Young Photographers Will Have to Develope New Markets!

Young photographers are entering into our profession at alarming rates.  At the same time, the same technology that has reduced the learning curve for the upcoming professional photographer has also made it possible for the average consumer to take photographs themselves that used to be hired work for professional photographers.  Not only do we have every new mother becoming a New Visual Artist as she opens her Rebel Kit from Costco and every high school and college students ordering his or her business cards for their photography business the second week of basic photography class, we now have technical schools and photography schools popping up all over that promise the young students the fast track from knowing nothing to professional photographer pulling down the big bucks.

There are so many photography schools advertising to young photographer wannabee’s that it almost like the models school of yesterday, where you can, “be a photographer or just look like one”.  At some point reality has to enter the picture.  You can’t have tens of thousands of new recruits entering a profession that has a shrinking number of clients using that profession. At some point all of us are going to have to start working on developing new markets to keep our profession growing, instead of every new photographers simply trying to cannibalizing clients from existing photographers.  While photography schools and equipment companies are making a bundle of money from all these new recruits at some point someone needs to be honest and explain to people considering this profession that the odds of long-term success for the student photographer in a technical learning situation is somewhere between getting struck by lighting and winning a $1000 jackpot the next time you pull the handle of a penny slot machine (maybe a slight exaggeration, but close!).  It could happen, but unless our profession sees a growth in markets that consumers can’t easily do for themselves, the future for young photographers isn’t going to be a bright one.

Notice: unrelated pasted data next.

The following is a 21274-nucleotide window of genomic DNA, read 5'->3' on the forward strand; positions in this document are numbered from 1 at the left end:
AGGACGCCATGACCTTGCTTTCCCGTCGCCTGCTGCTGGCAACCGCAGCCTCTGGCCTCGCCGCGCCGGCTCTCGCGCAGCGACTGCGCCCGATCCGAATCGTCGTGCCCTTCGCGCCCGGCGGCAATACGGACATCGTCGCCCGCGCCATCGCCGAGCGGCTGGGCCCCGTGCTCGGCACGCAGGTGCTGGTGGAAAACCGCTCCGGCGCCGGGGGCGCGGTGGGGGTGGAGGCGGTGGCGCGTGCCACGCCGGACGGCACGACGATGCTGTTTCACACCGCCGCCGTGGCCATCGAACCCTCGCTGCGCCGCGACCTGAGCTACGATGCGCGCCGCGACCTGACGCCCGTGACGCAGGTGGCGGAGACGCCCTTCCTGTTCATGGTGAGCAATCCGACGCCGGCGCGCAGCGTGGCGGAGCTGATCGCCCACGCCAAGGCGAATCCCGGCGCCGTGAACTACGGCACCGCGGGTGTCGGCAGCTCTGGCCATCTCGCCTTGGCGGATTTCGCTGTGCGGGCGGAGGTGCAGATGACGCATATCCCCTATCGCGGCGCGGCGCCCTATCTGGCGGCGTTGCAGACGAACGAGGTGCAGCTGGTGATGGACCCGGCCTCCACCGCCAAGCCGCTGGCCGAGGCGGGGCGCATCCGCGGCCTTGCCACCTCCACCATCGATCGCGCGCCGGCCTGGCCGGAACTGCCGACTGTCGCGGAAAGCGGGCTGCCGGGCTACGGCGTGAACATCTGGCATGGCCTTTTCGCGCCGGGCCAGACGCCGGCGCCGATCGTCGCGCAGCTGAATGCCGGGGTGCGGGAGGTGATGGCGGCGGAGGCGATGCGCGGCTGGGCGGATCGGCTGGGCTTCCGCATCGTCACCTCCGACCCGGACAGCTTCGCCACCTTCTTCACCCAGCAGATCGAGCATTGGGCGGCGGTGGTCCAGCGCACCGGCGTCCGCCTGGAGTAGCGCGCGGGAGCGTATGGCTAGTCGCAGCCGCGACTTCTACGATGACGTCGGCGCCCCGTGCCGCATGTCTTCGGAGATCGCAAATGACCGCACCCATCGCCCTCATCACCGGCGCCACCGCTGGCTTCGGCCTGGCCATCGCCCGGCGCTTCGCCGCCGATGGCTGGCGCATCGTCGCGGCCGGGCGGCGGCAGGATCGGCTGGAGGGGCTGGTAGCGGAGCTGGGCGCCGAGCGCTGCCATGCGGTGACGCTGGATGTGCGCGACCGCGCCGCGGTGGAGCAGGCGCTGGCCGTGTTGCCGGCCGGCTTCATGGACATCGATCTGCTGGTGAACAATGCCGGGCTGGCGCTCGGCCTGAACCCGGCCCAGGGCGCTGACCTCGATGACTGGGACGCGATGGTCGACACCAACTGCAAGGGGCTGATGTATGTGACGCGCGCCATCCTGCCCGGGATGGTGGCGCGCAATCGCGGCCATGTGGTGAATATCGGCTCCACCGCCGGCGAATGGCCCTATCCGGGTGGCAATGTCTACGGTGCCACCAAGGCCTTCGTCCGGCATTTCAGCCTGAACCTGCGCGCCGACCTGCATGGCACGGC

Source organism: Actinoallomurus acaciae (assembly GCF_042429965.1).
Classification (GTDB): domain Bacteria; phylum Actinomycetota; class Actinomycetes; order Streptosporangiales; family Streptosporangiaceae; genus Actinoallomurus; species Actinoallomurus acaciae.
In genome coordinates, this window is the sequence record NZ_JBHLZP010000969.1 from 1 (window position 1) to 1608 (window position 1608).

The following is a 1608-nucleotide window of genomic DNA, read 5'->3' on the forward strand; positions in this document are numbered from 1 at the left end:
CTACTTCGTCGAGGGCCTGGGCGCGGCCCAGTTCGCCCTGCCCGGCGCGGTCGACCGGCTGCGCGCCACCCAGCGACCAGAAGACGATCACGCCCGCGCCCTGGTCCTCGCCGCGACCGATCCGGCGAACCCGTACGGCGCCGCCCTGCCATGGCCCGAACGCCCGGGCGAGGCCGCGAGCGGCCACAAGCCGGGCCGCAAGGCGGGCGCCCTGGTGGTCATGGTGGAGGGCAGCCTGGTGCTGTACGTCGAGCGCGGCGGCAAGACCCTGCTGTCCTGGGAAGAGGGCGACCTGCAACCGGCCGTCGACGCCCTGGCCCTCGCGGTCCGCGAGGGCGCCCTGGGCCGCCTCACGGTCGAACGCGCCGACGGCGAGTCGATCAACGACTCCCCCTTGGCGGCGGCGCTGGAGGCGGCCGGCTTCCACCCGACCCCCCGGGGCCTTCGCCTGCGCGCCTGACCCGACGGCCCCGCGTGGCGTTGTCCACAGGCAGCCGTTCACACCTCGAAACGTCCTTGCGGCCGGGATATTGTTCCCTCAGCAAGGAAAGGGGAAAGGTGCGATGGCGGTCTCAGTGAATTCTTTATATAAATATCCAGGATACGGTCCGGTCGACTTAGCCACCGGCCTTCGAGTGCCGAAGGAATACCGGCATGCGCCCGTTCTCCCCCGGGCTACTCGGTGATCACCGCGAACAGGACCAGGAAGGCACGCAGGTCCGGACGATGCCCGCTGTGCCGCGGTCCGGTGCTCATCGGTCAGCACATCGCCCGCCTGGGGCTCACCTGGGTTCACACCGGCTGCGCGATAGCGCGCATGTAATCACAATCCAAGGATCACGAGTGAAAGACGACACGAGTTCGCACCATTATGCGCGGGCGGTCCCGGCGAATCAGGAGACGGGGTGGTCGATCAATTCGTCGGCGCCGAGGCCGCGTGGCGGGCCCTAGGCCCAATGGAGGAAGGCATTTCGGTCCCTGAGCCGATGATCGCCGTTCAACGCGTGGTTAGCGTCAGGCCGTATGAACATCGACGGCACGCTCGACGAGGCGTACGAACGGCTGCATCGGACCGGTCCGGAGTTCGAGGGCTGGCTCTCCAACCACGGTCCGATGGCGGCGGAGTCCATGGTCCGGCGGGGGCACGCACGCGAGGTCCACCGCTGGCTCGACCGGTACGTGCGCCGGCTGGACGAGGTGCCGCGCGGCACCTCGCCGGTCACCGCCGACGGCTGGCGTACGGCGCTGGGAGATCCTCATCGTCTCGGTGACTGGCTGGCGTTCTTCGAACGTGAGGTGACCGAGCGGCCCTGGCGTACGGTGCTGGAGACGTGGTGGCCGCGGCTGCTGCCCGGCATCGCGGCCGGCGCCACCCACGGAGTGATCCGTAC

My advice to young photographers coming up is take things slowly, which goes against everything a person filled with passion wants to do.  We have photography studios in our city that don’t even get into their retail space before they realize they can’t sustain a business with the number of clients they attract and abandon their studio with only a business sign installed.  If you have only passion for photography, select a career to make a good living and keep photography your hobby.  If you are passionate about having a business that sells photography, Study and do your research!  Open your business with the same planning and care as you would a restaurant, (a business that also has a high number of failures).  Research the market, know the saturation of the existing photographers in the markets you want to serve and how well they are serve those markets.  To better increase your chances of business success look to serve markets that no one is currently serving or develop markets that no one has thought of yet.  And don’t laugh!  I made a lot of money when I started into profession photographing livestock.   Since I start in an Agricultural community and no one else was photographing livestock it seemed logical.  The cows and horses weren’t as pretty people-client, but their owner had a great deal of money to spend and those clients paid my bills.


~ by jeffsmithbooks on February 5, 2010.

4 Responses to “Young Photographers Will Have to Develope New Markets!”

  1. excellent. May I share this with the students I am presenting to at the schools for career day?
    Katrina Shiner, Shiner Photography

  2. Thank you Jeff for speaking the truth. After 30 years in this wonderful profession I am probably going to hang up my closed forever sign. It just isn’t the same and the difficulty keeping the doors open has taken the joy out being creative. I wish the next generation luck but I fear the technology revolution is changing the photography world as we have known it.

  3. Great article, very well stated. I only take exception in one area- the headline. “Young photographers will have to develop new markets”. All photographers will have to (if it is even possible) develop new markets to continue to stay a float as time goes on.

    There is no tenure in professional photography.

    • it’s true we all have to look new market or market that are not currently being serviced, but the reason I focused the headline and article on the young photographers is that are so many of them and they are facing challenges that established photographers never had to. Credibility is killing young photographers and that is an issue actually helping more established photographers. When it matters enough to spend the money to hire a professional many consumers are choose an established name rather than taken a chance on a young photographer and those that don’t care, just base everything on price and take a shot.

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